A Maryland Senate committee held a hearing today on legislation that would restore voting rights to nearly 40,000 people unable to vote because of a past felony conviction. This is the latest indication of increasing momentum to reform the nation’s antiquated felony disenfranchisement laws.
Currently, Maryland law bars those with felony convictions from voting until they have fully completed the terms of their sentence, including probation and parole. This leads to a problematic outcome: people are released from prison, but are unable to fully integrate into their communities. Bills like SB 340 are smart reforms as they serve both democracy and public safety.
Our democracy is stronger when citizens participate. By restoring the right to vote to thousands of people who live, work, and raise families in Maryland communities, this bill will create an opportunity to re-engage citizens in civic life.
It will also make communities safer. One study on the relationship between voting and recidivism found “consistent differences between voters and non-voters in rates of subsequent arrests, incarceration, and self-reported criminal behavior.” A Florida government analysis found that the recidivism rate of those whose voting rights were restored was roughly one-third that of those who remained unable to vote.
Law enforcement professionals are a part of the wide base of support for voting rights restoration because they understand its impact on public safety. In a letter submitted to the Maryland Senate, Carl Wicklund, Executive Director of the American Probation and Parole Association, wrote that “there is no credible evidence showing that continuing to disenfranchise people who have rejoined the community serves any legitimate law enforcement purpose.”
Additionally, Maryland’s law, like others across the country, has a disproportionate impact on racial minorities. Of the state’s population of disenfranchised people who have completed incarceration, nearly 60 percent are African-American. Giving these people their vote back will give them and their communities a greater voice in elections and policy making generally.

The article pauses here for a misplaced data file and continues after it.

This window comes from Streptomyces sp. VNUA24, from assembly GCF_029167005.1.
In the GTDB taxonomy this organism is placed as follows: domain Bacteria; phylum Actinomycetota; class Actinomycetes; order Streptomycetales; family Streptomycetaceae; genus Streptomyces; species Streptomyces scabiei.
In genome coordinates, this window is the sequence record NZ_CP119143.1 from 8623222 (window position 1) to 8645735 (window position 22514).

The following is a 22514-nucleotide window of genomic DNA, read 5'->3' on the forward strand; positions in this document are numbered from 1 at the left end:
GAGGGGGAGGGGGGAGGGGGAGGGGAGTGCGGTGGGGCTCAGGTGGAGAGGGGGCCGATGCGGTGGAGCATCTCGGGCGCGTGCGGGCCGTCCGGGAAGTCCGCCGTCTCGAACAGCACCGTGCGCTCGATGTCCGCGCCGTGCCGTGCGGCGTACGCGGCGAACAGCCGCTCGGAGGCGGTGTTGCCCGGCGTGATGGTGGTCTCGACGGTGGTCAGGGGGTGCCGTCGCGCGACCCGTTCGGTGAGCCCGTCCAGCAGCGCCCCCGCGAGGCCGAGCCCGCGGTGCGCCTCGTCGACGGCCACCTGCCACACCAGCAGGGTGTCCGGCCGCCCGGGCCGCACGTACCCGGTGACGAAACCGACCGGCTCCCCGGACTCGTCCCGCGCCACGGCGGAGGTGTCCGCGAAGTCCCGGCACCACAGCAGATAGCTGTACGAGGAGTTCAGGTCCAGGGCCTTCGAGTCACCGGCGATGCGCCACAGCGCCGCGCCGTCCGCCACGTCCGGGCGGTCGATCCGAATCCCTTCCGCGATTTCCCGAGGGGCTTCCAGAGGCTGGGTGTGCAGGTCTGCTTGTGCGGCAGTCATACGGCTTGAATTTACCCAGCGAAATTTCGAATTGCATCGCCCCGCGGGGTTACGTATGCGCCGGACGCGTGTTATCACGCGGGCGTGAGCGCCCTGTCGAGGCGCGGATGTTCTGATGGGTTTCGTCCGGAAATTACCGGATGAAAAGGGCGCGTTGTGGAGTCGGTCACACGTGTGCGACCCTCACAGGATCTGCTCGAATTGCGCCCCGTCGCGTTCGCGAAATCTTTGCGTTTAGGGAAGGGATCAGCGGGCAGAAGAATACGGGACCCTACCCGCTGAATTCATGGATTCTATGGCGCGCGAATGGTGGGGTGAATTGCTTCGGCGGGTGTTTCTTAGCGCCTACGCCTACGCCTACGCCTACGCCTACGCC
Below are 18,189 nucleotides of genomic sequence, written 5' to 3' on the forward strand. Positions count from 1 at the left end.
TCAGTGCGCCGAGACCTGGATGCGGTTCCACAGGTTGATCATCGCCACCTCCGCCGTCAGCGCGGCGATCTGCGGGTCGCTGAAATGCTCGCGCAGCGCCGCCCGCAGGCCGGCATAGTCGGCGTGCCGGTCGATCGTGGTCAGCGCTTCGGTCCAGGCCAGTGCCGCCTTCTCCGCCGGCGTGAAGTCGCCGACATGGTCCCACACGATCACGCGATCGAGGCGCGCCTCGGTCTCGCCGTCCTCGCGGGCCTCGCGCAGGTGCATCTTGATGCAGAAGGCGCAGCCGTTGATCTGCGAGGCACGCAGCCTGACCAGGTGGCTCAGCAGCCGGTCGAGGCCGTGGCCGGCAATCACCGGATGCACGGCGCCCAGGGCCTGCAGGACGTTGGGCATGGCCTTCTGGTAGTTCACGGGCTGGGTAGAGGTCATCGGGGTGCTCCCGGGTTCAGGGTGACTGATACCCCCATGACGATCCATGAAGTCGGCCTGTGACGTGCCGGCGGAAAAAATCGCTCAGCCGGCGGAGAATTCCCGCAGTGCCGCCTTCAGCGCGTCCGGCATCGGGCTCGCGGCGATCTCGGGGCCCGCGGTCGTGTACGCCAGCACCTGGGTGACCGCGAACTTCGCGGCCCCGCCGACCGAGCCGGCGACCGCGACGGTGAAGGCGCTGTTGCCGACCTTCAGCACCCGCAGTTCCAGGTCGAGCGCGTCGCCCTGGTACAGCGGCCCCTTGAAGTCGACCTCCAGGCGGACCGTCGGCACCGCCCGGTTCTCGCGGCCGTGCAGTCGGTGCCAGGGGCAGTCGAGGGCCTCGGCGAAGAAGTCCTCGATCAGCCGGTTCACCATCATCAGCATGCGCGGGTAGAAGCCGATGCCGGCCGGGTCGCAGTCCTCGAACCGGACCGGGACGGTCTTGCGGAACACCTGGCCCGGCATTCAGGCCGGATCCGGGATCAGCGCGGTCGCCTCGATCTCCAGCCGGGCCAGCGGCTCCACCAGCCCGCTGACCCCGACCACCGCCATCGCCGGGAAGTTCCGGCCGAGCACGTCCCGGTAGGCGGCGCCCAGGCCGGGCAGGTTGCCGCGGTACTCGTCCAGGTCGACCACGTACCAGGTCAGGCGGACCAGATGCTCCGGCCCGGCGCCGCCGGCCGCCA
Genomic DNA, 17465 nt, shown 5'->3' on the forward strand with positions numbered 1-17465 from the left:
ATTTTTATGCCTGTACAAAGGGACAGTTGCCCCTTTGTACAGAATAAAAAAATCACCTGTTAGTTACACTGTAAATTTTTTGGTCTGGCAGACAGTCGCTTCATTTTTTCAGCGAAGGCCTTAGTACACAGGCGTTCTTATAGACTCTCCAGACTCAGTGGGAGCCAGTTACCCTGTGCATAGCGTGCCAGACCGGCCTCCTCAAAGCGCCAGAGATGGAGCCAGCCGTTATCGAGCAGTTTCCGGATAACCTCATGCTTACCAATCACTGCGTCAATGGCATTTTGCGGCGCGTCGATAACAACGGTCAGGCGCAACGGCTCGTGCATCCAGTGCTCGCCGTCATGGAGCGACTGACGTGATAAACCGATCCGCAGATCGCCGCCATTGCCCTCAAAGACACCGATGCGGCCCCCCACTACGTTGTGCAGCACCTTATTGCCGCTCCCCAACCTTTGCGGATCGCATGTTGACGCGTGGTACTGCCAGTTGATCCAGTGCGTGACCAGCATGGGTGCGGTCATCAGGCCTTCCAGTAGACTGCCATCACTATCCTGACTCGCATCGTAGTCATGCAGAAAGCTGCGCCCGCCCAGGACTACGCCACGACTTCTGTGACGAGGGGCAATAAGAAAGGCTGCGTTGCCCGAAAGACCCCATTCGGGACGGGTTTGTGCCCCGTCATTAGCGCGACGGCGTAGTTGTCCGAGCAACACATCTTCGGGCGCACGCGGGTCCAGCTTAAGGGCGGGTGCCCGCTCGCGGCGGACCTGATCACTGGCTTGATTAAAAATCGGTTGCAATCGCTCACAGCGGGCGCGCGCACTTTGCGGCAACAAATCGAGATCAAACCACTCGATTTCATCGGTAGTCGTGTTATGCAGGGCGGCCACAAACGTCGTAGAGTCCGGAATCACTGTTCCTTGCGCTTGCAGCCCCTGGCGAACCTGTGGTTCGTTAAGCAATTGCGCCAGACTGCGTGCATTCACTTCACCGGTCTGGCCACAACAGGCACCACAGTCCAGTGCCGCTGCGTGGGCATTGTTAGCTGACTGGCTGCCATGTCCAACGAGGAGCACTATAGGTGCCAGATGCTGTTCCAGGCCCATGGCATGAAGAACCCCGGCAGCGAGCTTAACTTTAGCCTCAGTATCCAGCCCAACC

Over the past two decades, more than 20 states have improved their felony disenfranchisement laws, either by repealing permanent bans or by easing the restoration process. That includes Maryland, which ended lifetime felony disenfranchisement in 2007. In neighboring Virginia, governors have issued two executive orders in the past two years to make it possible for more people to get their voting rights. It may soon include Minnesota, where just last week a rights restoration bill passed a state senate committee, and Kentucky, where this month a bill passed the state house of representatives. And it could still include the country at large, as federal reform has support from members of both political parties.
In addition to today’s hearing, the bill’s House version, HB 980, was introduced with more than 50 co-sponsors. The bill’s supporters include a strong collection of Maryland advocates who form the Unlock the Vote coalition, and national groups, like the Brennan Center. While there remains a great deal of work ahead to ensure the bill’s passage, the hearing is a reminder that the momentum in Maryland and elsewhere exists.